Louie B. Nunn Center for Oral History

Interview with Edward F. Prichard, Jr., July 15, 1982

Louie B. Nunn Center for Oral History, University of Kentucky Libraries


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00:00:38 - Kentucky in the 1920s and 1930s

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Partial Transcript: Mr. Prichard, I thought we would--(coughs)--start off today by talking a little bit about Kentucky and during the late '20s and the early 1930s.

Segment Synopsis: Prichard describes the social and cultural atmosphere of Kentucky in the 1920s and 1930s as strongly influenced by the Civil War, explaining why it has been said that Kentucky "waited until the war was over to secede." Discussing Kentucky in the Great Depression, he explains that the tobacco and farm animal industries performed relatively well during this time, but that most Kentuckians were not landowners, and many had been hurt by the state's coal depression which preceded the Great Depression.

Keywords: Agriculture; Bluegrass region; Churches; Coal depression; Confederates; Economy; Family; Farms; Franklin D. Roosevelt; Great Depression; Horses; Kentucky; Kentucky culture; Religion; The South; Tobacco

Subjects: Border States (U.S. Civil War); Depressions--1929--Kentucky; Great Depression; Southern States; United States--History--Civil War, 1861-1865.

00:12:54 - State politics in the 1920s and 1930s--The bipartisan combine

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Partial Transcript: I want to talk a minute about--with you about politics. Um, as you know, Kentucky holds elections every year for one office or another, and Kentuckians seem to be fascinated by, by politics. What do you think this indicates about Kentuckians or about Kentucky society?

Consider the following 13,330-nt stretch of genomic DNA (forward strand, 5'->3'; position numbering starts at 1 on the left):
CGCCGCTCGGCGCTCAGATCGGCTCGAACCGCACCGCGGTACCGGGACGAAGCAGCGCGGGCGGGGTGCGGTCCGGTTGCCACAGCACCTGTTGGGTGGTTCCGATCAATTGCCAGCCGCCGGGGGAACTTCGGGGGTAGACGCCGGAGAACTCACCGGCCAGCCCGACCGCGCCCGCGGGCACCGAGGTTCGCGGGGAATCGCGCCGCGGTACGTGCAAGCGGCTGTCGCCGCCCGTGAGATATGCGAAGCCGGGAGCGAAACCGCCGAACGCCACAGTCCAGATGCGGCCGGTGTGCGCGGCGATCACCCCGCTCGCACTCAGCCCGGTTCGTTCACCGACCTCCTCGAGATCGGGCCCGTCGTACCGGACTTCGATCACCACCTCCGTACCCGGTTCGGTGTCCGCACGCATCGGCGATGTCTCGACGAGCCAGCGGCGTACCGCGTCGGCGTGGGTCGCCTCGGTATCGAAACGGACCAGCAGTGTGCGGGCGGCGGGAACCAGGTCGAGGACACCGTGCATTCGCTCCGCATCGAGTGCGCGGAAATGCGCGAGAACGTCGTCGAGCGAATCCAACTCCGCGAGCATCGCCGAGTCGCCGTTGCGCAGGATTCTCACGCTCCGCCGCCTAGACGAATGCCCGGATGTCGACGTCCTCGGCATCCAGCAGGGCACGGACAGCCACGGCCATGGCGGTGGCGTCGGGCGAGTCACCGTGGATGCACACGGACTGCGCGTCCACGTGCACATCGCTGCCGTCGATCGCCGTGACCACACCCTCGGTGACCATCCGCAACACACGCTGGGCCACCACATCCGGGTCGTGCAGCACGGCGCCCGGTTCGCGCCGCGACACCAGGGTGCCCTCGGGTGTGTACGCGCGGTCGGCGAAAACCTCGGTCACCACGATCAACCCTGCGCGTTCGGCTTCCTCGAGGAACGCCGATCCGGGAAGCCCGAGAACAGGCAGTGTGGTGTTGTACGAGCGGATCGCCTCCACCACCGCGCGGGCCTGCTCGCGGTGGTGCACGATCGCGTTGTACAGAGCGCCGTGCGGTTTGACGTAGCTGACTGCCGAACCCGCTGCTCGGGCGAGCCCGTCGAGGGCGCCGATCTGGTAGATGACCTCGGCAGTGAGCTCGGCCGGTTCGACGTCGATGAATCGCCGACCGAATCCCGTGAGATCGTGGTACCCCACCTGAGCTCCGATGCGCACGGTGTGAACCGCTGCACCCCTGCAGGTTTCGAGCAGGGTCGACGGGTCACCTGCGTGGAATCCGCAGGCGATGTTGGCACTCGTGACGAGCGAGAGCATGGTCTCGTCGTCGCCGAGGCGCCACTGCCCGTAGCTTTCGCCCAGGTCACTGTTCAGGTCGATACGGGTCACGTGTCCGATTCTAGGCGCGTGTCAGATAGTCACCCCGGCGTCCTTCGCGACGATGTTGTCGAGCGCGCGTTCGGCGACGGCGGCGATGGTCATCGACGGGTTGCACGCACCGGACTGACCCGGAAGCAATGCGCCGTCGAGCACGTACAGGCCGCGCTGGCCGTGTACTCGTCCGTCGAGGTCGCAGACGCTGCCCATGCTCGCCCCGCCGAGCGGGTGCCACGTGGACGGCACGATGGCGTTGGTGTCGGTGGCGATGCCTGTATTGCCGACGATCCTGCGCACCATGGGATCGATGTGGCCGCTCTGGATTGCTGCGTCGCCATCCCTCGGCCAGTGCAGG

Segment Synopsis: Prichard explains that politics in the late 1920s and early 1930s were controlled by a political coalition known as the bipartisan combine. He discusses the role of the bipartisan combine in state elections of the time as well as the influence of the coalition on the state economy.

Keywords: Allie Young; Augustus Owsley Stanley; Ben Johnson; Billy Klair; Bipartisan combine; Coal industry; Confederates; Democratic Party; Edward T. Breathitt; Edwin P. Morrow; Elections; Flem D. Samson; Force Bill; Frank Tracy; Happy Chandler; Henry Cabot Lodge; Horse racing; J. C. W. Beckham; James D. Black; Kentucky culture; Ku Klux Klan; Maurice Galvin; Parimutuel betting; Politics; Prohibition; Republican Party; Ruby Laffoon; Seldon R. Glenn; State legislatures; Taxes; Thomas S. Ray; Tom Ray; William F. Klair; William J. Fields

Subjects: Elections; Political parties.; State governors--Kentucky

00:33:03 - State politics in the 1920s and 1930s--After the bipartisan combine

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Partial Transcript: I don't want to, uh, belabor the point, but I, I guess I do--I, I'm interested now in terms of, uh, when they all split up again after they had been together for, uh, quite a number of elections as a bipartisan combine, they didn't fall out necessarily over political philosophy. Was it just over, over power?

Segment Synopsis: Prichard discusses the disintegration of the bipartisan combine in the early 1930s during Governor Ruby Laffoon's administration, and Kentucky politics in the years following. He discusses the passing of a sales tax during that time and its effect given that it was during the Great Depression, and he discusses the role of the state and federal governments in bringing economic relief to Kentucky.